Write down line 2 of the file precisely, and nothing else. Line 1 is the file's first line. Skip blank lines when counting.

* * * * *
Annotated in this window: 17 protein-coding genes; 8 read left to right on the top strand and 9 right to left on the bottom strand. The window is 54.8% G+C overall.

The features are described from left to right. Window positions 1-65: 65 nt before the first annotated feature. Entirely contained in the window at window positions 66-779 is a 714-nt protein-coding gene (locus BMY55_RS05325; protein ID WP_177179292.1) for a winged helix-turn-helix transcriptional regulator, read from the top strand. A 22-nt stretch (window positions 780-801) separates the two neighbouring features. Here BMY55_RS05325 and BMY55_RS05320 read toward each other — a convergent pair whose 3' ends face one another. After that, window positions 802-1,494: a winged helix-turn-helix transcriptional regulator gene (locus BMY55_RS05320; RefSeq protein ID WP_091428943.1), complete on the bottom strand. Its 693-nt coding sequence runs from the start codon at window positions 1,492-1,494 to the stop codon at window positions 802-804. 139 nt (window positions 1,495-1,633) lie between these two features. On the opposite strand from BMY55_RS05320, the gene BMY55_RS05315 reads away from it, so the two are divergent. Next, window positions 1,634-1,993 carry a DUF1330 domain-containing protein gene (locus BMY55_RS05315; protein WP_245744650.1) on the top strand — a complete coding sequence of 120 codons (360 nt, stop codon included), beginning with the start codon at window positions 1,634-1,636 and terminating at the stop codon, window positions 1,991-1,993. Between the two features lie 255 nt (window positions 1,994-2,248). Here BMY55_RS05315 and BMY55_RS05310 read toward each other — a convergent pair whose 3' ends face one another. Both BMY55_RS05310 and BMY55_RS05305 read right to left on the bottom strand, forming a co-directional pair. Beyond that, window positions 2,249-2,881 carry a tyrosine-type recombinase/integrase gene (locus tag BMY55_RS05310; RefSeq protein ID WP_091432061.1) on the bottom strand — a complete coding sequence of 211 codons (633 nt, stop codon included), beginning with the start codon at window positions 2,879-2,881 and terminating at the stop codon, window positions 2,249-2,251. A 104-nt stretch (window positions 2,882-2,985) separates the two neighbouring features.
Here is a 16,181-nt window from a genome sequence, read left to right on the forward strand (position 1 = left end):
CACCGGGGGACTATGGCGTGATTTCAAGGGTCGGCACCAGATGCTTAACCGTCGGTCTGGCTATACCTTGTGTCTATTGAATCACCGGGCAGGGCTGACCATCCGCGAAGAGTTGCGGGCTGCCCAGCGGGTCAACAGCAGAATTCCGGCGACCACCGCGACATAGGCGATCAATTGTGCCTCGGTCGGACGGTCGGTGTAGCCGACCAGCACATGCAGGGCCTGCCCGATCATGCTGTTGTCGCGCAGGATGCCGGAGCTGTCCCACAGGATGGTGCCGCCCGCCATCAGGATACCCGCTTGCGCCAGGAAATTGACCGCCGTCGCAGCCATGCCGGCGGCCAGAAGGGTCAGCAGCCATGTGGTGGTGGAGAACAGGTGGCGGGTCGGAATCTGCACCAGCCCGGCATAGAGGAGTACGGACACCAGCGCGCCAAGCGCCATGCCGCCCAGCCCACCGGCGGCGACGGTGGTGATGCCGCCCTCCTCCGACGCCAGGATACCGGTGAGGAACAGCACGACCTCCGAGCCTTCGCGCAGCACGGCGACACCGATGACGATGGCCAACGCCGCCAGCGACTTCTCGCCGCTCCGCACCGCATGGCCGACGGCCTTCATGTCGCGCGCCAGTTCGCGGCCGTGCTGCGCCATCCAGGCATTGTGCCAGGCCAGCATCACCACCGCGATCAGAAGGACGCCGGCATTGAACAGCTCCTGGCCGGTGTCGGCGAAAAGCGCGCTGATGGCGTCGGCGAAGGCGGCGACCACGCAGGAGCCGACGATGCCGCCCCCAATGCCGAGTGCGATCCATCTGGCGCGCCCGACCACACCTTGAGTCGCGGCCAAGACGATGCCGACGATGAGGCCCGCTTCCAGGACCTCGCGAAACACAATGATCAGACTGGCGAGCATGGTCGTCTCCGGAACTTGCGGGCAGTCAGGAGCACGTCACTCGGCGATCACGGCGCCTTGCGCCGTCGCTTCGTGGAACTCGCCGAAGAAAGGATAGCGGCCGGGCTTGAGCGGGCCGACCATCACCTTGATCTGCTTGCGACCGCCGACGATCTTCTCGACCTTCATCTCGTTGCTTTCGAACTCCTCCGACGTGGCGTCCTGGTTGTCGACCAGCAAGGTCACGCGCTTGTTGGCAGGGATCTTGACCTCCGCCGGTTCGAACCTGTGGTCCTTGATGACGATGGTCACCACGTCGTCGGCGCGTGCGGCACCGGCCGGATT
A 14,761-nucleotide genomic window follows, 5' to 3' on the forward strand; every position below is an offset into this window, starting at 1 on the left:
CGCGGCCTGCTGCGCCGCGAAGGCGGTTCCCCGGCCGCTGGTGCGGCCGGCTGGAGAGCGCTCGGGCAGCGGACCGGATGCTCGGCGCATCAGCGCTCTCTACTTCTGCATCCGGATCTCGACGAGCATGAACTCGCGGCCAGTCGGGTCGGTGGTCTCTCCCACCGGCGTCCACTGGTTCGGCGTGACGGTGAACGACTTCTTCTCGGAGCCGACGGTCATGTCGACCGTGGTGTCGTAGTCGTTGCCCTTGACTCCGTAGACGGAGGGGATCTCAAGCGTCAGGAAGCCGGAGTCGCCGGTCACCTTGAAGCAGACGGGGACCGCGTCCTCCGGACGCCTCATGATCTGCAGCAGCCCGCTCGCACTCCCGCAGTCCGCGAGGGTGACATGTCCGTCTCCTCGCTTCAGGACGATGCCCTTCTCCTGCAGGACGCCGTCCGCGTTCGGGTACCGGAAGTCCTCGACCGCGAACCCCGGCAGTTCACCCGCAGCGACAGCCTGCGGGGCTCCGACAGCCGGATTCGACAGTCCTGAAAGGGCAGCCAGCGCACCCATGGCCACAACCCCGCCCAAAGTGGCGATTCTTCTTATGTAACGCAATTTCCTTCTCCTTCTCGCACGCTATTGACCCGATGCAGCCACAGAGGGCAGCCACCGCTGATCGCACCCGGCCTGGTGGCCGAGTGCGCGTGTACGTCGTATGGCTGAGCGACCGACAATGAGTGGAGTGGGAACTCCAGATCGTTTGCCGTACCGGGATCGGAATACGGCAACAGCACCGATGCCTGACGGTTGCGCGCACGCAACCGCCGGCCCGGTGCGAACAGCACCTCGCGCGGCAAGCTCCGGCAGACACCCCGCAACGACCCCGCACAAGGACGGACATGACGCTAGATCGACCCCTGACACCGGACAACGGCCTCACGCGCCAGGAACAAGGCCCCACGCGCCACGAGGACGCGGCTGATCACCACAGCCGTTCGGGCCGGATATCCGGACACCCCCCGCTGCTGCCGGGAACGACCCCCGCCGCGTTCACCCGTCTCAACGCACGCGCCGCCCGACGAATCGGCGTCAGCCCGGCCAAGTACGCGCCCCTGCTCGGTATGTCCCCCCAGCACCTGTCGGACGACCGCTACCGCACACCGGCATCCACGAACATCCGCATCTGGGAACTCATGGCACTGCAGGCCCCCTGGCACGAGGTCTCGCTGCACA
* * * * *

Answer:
The features are described from left to right. Window positions 1-65: 65 nt before the first annotated feature. Entirely contained in the window at window positions 66-779 is a 714-nt protein-coding gene (locus BMY55_RS05325; protein ID WP_177179292.1) for a winged helix-turn-helix transcriptional regulator, read from the top strand. A 22-nt stretch (window positions 780-801) separates the two neighbouring features. Here BMY55_RS05325 and BMY55_RS05320 read toward each other — a convergent pair whose 3' ends face one another. After that, window positions 802-1,494: a winged helix-turn-helix transcriptional regulator gene (locus BMY55_RS05320; RefSeq protein ID WP_091428943.1), complete on the bottom strand. Its 693-nt coding sequence runs from the start codon at window positions 1,492-1,494 to the stop codon at window positions 802-804. 139 nt (window positions 1,495-1,633) lie between these two features. On the opposite strand from BMY55_RS05320, the gene BMY55_RS05315 reads away from it, so the two are divergent. Next, window positions 1,634-1,993 carry a DUF1330 domain-containing protein gene (locus BMY55_RS05315; protein WP_245744650.1) on the top strand — a complete coding sequence of 120 codons (360 nt, stop codon included), beginning with the start codon at window positions 1,634-1,636 and terminating at the stop codon, window positions 1,991-1,993. Between the two features lie 255 nt (window positions 1,994-2,248). Here BMY55_RS05315 and BMY55_RS05310 read toward each other — a convergent pair whose 3' ends face one another. Both BMY55_RS05310 and BMY55_RS05305 read right to left on the bottom strand, forming a co-directional pair. Beyond that, window positions 2,249-2,881 carry a tyrosine-type recombinase/integrase gene (locus tag BMY55_RS05310; RefSeq protein ID WP_091432061.1) on the bottom strand — a complete coding sequence of 211 codons (633 nt, stop codon included), beginning with the start codon at window positions 2,879-2,881 and terminating at the stop codon, window positions 2,249-2,251. A 104-nt stretch (window positions 2,882-2,985) separates the two neighbouring features.